• ‘We’ was written by a volunteer and then Miss S showed the children the word ‘have’ and asked them to write it on their small whiteboards. They discussed how this word was a helpful word to know – and that you could hear the first 3 sounds but not the ‘e’ – you need to ‘remember the ‘e’ said a child. Miss S added ‘have’ to their word wall.
  • ‘Feed’ was discussed in terms of the ‘ee’ and other ways of writing that sound were discussed briefly with Miss S providing some quick examples – ‘ea’ in ‘read’, ‘e’ in ‘me’ and ‘we’, ‘y’ at the end of ‘baby’.
  • Miss S led the children to read from the start of the sentence – she added ‘our’ and volunteers wrote ‘gold’, ‘fish’ and ‘a’.
  • ‘Tiny’ was written by Miss S and reference made to ‘tiny’ being another word for ‘small’.
  • ‘Bit’ was written on the children’s white boards after Miss S prompted that it had 3 sounds and 3 letters. They then discussed how ‘it’ was in ‘bit’ and wrote some other words that rhymed with ‘it’ on their boards (fit, sit, hit) while a volunteer added ‘bit to their sentence’.
  • After a quick re-read from the start of the sentence Miss S write ‘of’ on the board and asked children to copy ‘of’ – they then discussed the sound that the ‘f’ made in this word. Another child volunteered that ‘off’ had two ‘f’s. A volunteer added ‘of’ and Miss S added ‘food every day’.
  • Miss S asked all children to watch as she wrote the letter ‘f’ and then all children wrote ‘f’ on their white board – with emphasis on starting at the top.
  • Both Monday’s and Tuesday’s sentences were read – with a student pointing to the words. Miss S demonstrated how to read the sentences fluently and the students read again with her – before going to their desks to draw, talk and write.*See comment above


The fish tank needs to be cleaned every week.


  • After reading the previous sentences a short sentence was composed and the first 3 words written quickly by a volunteer student – who discussed how he could copy tank from Monday’s sentence.
  • Miss S linked ‘needs’ to ‘feed’ and a volunteer added ‘needs’ to the sentence.
  • ‘to’ and ‘be’ were quickly added and the sentence read again by the class in order to remember what came next.
  • Miss S wrote the word ‘clean’ on the board and then added ‘ed’. She explained that ‘clean’ was the ‘base word’ and ‘ed’ was the suffix. She also linked back to Monday’s sentence and their discussion of different ways of writing the ‘e’ sound – one of which was ‘ea’.
  • Miss S wrote ‘every’ – and a child spontaneously mentioned that the letter ‘y’ on the end of every made and ‘e’ sound.
  • A volunteer wrote ‘week’ and there was another quick conversation about the ‘e’ sound.
  • The 3 sentences were read fluently before the children went to their desks to draw, talk and write.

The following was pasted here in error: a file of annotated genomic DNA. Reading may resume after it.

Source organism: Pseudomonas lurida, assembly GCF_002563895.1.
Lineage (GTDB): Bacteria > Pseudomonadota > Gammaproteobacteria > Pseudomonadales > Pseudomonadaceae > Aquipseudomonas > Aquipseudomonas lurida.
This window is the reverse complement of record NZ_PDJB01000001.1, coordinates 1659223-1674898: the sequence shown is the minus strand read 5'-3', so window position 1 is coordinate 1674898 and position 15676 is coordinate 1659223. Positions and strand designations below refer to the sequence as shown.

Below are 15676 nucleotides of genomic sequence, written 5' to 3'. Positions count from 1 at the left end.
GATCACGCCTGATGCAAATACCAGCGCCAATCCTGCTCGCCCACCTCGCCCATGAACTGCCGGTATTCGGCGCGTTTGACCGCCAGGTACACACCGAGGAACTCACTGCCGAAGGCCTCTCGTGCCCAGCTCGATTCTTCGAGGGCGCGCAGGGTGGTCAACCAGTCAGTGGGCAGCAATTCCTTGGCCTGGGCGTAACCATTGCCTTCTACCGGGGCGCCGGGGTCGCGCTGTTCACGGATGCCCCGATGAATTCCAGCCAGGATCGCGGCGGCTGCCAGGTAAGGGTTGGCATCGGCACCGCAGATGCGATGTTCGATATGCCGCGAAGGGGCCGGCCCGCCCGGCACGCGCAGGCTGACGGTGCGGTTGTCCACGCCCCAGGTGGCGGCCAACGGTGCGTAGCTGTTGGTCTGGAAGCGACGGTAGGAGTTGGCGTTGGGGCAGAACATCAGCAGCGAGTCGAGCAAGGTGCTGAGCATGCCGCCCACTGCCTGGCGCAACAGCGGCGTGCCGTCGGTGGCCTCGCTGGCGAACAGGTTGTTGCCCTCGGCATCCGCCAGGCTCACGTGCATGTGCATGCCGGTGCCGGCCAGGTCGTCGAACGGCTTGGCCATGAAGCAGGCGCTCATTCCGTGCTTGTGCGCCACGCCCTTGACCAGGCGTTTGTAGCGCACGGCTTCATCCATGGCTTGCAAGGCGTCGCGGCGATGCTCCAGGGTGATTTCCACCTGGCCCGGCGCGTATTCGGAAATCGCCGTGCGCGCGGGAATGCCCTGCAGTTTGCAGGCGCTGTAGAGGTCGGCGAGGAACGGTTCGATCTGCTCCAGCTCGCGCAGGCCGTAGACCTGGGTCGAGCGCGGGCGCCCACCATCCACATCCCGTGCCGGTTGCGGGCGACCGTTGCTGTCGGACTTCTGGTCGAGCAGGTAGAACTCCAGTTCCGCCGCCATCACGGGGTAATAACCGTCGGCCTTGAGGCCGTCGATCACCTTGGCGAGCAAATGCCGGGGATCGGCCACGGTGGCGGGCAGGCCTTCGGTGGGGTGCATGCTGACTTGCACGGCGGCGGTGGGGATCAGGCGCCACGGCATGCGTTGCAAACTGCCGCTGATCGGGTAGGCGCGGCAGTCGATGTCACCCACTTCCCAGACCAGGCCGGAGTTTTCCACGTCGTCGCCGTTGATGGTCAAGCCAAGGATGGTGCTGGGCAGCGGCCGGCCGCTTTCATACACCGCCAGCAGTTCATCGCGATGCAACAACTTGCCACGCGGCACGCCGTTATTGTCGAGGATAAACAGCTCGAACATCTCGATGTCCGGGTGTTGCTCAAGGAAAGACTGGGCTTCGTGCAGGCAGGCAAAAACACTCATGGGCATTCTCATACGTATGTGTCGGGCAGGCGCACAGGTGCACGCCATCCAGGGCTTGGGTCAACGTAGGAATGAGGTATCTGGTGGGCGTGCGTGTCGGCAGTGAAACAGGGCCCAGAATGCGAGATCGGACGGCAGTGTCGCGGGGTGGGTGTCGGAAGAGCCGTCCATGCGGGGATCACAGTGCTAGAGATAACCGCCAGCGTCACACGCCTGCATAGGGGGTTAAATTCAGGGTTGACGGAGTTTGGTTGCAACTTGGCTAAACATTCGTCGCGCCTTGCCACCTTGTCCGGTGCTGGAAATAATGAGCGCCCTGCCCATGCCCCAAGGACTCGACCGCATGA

Today when we came into class we found that one of our goldfish had jumped out of the tank. and It was dead on the floor.


  • The lesson started as always with reading the previous sentences and discussing what was to be added today. The children had been buzzing with the drama of the dead fish so the topic was obvious and the sentence composed quite quickly. These children are familiar with the routines of Interactive Writing and were keen to volunteer to write the words that are in blue.
  • Miss S used ‘come’ to show the children how to write ‘came’ – this was done by all using their small white boards – starting with ‘come’ they all erased the ‘o’ and replaced it with and ‘a’ – went back to ‘come and then changed the ‘c’ to  ‘s’ to make ‘some’ and then the ‘o’ to an ‘a’ to make ‘same’. A volunteer added ‘came’ to the sentence (Miss S added ‘came’ to the word wall later in the day).
  • The next 10 words were written quite quickly by Miss S or volunteers as Miss S was keen to get to ‘had’. She asked the children to write ‘has’ on their white boards – helping a few children who had forgotten that the ‘zzz’ sound was made by the letter ‘s’. They then erased the ‘s’ and replaced it with a ‘d’ and practiced writing ‘had’. (Miss S added ‘had’ to the word wall later in the day).
  • ‘Jump’ was written on their boards and then the ‘ed’ was added – a short discussion about how ‘jump’ was the base word and ‘ed’ the suffix. They removed the ‘ed’ and practiced adding ‘s’ and ‘ing’ – using the terms ‘base word’ and ‘suffix’.
  • As Miss S has noticed a few children writing ‘s’ from the bottom up, there was some time given to revising the formation of the letter ‘s’ on the small white boards.
  • The remaining 10 words were written quite quickly although there was some discussion about ‘was’ and ‘has’ initiated by a student – she was interested in the fact that the letter ‘a’ made an ‘o’ sound in ‘was’ but an ‘a’ sound in ‘has’ – but both had an ‘s’ making a ‘zzzz’ sound. “Good noticing‘ said Miss S.